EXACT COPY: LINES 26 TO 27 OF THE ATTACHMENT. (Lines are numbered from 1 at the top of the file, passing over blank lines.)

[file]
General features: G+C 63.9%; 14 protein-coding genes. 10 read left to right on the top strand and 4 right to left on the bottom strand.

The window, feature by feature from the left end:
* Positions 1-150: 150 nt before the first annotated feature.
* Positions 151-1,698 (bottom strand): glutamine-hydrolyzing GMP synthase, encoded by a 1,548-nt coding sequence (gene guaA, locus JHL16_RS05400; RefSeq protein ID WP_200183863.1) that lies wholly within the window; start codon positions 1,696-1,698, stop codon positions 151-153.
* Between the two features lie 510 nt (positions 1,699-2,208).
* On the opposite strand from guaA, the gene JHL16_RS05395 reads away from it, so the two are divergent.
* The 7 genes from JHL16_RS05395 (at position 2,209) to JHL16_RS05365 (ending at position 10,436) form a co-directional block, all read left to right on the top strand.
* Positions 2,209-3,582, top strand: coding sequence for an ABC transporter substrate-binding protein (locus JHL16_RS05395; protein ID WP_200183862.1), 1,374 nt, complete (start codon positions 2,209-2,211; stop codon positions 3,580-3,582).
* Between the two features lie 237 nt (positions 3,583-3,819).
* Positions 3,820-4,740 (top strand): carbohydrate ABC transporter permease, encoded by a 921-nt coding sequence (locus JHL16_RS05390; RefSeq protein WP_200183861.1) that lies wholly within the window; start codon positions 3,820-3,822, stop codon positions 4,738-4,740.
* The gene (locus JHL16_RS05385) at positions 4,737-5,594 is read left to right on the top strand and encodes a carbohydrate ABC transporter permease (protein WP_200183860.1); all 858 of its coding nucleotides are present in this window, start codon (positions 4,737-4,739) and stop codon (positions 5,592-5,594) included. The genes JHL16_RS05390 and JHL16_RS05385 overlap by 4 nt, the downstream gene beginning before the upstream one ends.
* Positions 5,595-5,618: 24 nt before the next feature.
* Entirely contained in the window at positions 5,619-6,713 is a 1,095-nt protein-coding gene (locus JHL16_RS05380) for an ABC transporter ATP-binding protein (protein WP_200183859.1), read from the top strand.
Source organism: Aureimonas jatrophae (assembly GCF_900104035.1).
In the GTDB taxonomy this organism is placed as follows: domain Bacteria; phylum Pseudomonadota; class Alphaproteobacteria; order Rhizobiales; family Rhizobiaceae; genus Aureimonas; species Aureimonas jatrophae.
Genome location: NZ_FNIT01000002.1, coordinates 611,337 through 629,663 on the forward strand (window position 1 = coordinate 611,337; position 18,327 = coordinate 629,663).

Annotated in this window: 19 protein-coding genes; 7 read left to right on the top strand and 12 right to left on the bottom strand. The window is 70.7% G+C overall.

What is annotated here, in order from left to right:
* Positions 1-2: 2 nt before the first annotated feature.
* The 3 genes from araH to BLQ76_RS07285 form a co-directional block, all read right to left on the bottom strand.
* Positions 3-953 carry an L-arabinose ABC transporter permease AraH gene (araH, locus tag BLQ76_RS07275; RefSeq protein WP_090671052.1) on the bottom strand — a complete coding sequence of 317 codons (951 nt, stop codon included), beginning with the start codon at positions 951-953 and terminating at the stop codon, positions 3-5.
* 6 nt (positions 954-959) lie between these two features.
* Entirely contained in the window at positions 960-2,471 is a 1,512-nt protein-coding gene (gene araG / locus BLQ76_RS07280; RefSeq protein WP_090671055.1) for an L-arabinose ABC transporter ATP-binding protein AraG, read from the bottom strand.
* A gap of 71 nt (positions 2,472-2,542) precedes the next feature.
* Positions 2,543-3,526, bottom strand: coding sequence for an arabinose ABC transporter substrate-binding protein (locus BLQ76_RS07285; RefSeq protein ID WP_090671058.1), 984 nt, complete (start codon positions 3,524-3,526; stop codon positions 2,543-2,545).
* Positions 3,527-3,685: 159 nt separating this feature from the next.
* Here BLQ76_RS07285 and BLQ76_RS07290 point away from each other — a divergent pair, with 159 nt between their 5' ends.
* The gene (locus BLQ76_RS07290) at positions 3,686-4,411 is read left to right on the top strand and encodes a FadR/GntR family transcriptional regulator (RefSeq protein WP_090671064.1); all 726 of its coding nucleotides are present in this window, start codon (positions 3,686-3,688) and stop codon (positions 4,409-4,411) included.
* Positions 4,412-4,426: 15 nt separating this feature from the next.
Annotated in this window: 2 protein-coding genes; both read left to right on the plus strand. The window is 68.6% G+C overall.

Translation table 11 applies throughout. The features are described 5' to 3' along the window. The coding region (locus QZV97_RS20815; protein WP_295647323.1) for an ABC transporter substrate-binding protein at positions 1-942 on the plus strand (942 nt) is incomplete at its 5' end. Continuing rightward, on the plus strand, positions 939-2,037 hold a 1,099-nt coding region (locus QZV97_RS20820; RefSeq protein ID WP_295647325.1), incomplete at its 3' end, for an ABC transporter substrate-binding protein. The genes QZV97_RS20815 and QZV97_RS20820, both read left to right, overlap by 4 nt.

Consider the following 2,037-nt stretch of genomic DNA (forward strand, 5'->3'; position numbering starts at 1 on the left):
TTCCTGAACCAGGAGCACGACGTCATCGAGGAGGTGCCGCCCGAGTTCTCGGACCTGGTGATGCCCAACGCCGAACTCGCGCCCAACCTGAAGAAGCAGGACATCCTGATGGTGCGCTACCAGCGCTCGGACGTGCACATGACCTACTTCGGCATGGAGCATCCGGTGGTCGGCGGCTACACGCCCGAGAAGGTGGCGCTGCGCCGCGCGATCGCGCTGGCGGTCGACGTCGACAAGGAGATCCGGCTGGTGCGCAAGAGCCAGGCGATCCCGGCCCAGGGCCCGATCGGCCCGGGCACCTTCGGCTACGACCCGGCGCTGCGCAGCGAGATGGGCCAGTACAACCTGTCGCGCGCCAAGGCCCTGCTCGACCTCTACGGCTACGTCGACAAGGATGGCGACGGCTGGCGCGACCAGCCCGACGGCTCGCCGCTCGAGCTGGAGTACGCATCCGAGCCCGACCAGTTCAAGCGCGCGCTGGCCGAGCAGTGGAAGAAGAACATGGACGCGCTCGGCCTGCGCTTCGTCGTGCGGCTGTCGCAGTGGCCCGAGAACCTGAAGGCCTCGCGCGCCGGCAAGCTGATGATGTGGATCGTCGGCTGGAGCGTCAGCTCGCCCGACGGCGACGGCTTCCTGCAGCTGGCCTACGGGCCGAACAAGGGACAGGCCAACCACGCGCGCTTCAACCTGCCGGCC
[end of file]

* Positions 3,527-3,685: 159 nt separating this feature from the next.
* Here BLQ76_RS07285 and BLQ76_RS07290 point away from each other — a divergent pair, with 159 nt between their 5' ends.